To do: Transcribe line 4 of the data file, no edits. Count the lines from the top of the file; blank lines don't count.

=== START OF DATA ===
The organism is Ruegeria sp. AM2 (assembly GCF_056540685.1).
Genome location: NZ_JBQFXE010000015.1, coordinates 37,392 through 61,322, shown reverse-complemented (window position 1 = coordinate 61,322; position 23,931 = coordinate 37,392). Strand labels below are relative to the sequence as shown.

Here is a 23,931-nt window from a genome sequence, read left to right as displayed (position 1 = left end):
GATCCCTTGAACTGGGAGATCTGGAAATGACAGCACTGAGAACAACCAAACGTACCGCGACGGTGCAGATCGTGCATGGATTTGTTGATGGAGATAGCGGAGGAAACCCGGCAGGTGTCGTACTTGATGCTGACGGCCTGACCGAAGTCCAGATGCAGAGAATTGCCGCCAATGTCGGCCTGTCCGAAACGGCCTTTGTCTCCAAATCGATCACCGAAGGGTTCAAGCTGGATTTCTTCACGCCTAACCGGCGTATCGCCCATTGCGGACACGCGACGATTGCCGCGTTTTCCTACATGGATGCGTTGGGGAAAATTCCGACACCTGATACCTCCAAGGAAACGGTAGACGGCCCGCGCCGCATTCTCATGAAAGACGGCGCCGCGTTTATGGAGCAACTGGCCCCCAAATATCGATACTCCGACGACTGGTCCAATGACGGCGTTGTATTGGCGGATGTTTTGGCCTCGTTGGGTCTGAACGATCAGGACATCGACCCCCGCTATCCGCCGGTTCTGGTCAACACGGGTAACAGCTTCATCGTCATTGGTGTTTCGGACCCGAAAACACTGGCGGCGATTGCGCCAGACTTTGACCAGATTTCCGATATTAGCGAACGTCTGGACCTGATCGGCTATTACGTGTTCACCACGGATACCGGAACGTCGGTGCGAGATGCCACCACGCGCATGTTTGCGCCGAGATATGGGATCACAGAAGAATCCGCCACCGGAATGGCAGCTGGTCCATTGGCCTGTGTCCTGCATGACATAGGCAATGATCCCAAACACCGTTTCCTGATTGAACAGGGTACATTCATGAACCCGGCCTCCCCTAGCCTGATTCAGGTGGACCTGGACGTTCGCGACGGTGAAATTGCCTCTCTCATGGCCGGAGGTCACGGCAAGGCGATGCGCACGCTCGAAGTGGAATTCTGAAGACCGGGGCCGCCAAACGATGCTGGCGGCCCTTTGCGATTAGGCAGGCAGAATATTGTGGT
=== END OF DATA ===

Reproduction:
GATCCCTTGAACTGGGAGATCTGGAAATGACAGCACTGAGAACAACCAAACGTACCGCGACGGTGCAGATCGTGCATGGATTTGTTGATGGAGATAGCGGAGGAAACCCGGCAGGTGTCGTACTTGATGCTGACGGCCTGACCGAAGTCCAGATGCAGAGAATTGCCGCCAATGTCGGCCTGTCCGAAACGGCCTTTGTCTCCAAATCGATCACCGAAGGGTTCAAGCTGGATTTCTTCACGCCTAACCGGCGTATCGCCCATTGCGGACACGCGACGATTGCCGCGTTTTCCTACATGGATGCGTTGGGGAAAATTCCGACACCTGATACCTCCAAGGAAACGGTAGACGGCCCGCGCCGCATTCTCATGAAAGACGGCGCCGCGTTTATGGAGCAACTGGCCCCCAAATATCGATACTCCGACGACTGGTCCAATGACGGCGTTGTATTGGCGGATGTTTTGGCCTCGTTGGGTCTGAACGATCAGGACATCGACCCCCGCTATCCGCCGGTTCTGGTCAACACGGGTAACAGCTTCATCGTCATTGGTGTTTCGGACCCGAAAACACTGGCGGCGATTGCGCCAGACTTTGACCAGATTTCCGATATTAGCGAACGTCTGGACCTGATCGGCTATTACGTGTTCACCACGGATACCGGAACGTCGGTGCGAGATGCCACCACGCGCATGTTTGCGCCGAGATATGGGATCACAGAAGAATCCGCCACCGGAATGGCAGCTGGTCCATTGGCCTGTGTCCTGCATGACATAGGCAATGATCCCAAACACCGTTTCCTGATTGAACAGGGTACATTCATGAACCCGGCCTCCCCTAGCCTGATTCAGGTGGACCTGGACGTTCGCGACGGTGAAATTGCCTCTCTCATGGCCGGAGGTCACGGCAAGGCGATGCGCACGCTCGAAGTGGAATTCTGAAGACCGGGGCCGCCAAACGATGCTGGCGGCCCTTTGCGATTAGGCAGGCAGAATATTGTGGT